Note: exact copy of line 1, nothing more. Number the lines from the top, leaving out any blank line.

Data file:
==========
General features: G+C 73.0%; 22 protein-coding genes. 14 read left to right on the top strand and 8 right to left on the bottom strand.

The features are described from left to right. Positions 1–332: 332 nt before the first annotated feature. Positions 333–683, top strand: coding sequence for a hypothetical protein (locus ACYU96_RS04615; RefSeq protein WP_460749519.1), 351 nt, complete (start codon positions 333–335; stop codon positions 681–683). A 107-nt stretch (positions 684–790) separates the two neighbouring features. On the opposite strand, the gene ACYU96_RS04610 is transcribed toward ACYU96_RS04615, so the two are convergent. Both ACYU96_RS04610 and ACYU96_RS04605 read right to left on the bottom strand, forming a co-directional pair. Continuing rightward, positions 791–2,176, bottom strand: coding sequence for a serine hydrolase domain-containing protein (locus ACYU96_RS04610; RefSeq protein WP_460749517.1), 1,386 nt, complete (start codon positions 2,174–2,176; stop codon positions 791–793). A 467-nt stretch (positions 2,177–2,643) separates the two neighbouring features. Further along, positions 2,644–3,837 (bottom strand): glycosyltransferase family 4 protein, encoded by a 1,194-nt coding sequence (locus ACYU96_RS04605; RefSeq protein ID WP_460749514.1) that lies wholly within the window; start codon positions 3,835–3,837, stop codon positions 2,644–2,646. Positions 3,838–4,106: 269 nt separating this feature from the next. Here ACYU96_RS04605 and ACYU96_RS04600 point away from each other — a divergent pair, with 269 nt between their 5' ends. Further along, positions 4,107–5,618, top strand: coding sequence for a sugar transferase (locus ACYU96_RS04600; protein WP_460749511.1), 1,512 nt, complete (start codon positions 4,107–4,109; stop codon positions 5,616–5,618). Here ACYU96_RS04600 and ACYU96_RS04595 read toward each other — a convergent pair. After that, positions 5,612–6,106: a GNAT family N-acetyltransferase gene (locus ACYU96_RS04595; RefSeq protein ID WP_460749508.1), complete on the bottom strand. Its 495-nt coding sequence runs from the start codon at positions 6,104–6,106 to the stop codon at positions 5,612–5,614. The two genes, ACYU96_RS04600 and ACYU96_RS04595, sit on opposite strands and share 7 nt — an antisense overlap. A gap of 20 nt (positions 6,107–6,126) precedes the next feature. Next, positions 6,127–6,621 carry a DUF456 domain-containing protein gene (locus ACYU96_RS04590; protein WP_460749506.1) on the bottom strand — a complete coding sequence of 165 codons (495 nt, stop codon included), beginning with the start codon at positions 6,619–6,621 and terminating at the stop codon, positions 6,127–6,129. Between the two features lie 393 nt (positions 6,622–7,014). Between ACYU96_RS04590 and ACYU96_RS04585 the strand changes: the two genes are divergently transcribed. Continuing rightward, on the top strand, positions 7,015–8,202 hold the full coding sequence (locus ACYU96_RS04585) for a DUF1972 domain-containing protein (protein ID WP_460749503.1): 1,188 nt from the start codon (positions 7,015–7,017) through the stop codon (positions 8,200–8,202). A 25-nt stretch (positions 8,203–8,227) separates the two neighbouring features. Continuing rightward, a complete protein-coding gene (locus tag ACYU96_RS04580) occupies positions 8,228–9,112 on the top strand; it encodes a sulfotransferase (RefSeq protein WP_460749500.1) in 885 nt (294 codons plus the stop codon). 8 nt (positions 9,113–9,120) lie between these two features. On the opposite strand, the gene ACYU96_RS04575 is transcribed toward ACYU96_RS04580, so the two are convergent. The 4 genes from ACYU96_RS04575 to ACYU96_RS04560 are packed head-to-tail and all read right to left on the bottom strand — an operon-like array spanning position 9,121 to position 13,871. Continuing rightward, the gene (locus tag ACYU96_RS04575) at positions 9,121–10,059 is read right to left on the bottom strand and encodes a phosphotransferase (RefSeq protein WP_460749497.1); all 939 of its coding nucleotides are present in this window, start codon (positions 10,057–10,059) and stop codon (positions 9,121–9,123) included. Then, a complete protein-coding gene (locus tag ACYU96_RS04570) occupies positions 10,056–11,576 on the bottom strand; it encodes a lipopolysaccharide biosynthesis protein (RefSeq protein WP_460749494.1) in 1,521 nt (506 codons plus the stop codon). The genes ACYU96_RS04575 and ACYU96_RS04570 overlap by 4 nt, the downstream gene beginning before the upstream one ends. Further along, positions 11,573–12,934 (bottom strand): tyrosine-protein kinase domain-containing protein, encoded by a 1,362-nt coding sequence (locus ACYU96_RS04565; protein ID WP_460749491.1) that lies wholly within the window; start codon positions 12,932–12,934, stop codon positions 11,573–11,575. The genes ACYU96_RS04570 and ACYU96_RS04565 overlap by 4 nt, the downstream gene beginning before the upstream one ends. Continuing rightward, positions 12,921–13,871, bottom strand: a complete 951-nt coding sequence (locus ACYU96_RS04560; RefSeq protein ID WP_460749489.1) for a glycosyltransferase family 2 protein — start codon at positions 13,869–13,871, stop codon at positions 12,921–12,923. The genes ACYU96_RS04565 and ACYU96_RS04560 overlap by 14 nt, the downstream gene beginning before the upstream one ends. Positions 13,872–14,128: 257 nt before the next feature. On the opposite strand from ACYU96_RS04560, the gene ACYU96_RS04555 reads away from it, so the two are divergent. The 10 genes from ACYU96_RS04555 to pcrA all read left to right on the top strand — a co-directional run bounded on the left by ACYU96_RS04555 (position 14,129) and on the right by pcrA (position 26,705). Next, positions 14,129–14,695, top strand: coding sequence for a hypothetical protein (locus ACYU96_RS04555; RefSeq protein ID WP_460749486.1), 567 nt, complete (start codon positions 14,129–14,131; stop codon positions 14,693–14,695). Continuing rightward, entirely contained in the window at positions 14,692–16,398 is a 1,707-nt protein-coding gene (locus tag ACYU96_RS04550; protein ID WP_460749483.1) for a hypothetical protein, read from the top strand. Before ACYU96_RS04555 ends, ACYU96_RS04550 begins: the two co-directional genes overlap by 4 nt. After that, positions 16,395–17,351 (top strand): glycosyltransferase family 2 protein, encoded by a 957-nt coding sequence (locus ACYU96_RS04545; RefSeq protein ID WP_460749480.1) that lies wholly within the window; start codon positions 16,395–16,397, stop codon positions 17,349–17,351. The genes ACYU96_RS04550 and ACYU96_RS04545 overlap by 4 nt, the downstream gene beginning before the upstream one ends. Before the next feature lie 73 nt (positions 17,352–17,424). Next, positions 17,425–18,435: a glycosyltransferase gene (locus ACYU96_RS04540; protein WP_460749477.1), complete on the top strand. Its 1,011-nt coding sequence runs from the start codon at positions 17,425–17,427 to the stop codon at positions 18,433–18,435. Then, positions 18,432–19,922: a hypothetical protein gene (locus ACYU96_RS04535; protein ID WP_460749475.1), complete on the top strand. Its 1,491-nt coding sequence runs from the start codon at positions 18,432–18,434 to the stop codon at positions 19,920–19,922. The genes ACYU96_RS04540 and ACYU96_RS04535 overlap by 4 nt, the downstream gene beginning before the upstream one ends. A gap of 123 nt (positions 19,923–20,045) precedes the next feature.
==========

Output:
General features: G+C 73.0%; 22 protein-coding genes. 14 read left to right on the top strand and 8 right to left on the bottom strand.